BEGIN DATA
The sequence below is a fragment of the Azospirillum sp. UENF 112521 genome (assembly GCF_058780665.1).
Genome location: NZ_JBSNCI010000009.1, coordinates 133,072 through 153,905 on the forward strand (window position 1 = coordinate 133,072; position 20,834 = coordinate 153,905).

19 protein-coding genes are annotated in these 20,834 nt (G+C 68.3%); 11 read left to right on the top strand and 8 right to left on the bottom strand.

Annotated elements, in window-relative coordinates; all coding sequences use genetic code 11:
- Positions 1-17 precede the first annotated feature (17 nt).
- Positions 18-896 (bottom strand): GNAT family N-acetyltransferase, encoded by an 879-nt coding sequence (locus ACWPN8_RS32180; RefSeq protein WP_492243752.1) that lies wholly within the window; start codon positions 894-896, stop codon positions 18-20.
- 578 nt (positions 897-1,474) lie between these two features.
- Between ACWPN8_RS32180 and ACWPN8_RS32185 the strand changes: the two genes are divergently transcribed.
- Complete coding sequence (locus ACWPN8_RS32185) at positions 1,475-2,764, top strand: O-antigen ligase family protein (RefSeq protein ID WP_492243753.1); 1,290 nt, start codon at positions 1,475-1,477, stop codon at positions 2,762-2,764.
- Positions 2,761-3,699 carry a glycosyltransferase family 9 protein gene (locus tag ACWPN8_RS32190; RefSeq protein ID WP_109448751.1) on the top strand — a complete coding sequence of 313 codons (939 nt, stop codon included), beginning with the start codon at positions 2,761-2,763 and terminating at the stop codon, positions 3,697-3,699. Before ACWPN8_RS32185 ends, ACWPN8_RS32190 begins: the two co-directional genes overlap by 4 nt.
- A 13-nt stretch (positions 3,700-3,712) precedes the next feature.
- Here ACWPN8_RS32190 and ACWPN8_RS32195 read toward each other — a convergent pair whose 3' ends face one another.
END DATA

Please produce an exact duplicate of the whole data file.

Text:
The sequence below is a fragment of the Azospirillum sp. UENF 112521 genome (assembly GCF_058780665.1).
Genome location: NZ_JBSNCI010000009.1, coordinates 133,072 through 153,905 on the forward strand (window position 1 = coordinate 133,072; position 20,834 = coordinate 153,905).

19 protein-coding genes are annotated in these 20,834 nt (G+C 68.3%); 11 read left to right on the top strand and 8 right to left on the bottom strand.

Annotated elements, in window-relative coordinates; all coding sequences use genetic code 11:
- Positions 1-17 precede the first annotated feature (17 nt).
- Positions 18-896 (bottom strand): GNAT family N-acetyltransferase, encoded by an 879-nt coding sequence (locus ACWPN8_RS32180; RefSeq protein WP_492243752.1) that lies wholly within the window; start codon positions 894-896, stop codon positions 18-20.
- 578 nt (positions 897-1,474) lie between these two features.
- Between ACWPN8_RS32180 and ACWPN8_RS32185 the strand changes: the two genes are divergently transcribed.
- Complete coding sequence (locus ACWPN8_RS32185) at positions 1,475-2,764, top strand: O-antigen ligase family protein (RefSeq protein ID WP_492243753.1); 1,290 nt, start codon at positions 1,475-1,477, stop codon at positions 2,762-2,764.
- Positions 2,761-3,699 carry a glycosyltransferase family 9 protein gene (locus tag ACWPN8_RS32190; RefSeq protein ID WP_109448751.1) on the top strand — a complete coding sequence of 313 codons (939 nt, stop codon included), beginning with the start codon at positions 2,761-2,763 and terminating at the stop codon, positions 3,697-3,699. Before ACWPN8_RS32185 ends, ACWPN8_RS32190 begins: the two co-directional genes overlap by 4 nt.
- A 13-nt stretch (positions 3,700-3,712) precedes the next feature.
- Here ACWPN8_RS32190 and ACWPN8_RS32195 read toward each other — a convergent pair whose 3' ends face one another.